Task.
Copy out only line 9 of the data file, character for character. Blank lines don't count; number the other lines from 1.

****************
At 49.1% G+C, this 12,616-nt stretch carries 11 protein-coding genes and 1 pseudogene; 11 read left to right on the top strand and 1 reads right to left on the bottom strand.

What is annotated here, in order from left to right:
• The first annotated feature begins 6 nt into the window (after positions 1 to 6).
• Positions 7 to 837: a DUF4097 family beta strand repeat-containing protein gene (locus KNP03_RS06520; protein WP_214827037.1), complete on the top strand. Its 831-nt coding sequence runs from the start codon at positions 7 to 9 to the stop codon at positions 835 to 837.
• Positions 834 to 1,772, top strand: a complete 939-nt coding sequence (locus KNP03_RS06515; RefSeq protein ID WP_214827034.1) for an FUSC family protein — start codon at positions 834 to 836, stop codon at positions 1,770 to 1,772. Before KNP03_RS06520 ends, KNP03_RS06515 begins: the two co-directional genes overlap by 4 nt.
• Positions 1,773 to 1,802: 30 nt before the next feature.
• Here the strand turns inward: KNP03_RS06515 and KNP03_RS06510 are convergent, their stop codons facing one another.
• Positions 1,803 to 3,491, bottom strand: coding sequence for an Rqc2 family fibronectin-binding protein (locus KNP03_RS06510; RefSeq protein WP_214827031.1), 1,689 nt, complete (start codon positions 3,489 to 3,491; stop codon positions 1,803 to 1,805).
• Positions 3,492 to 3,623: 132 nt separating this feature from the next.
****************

• Positions 3,492 to 3,623: 132 nt separating this feature from the next.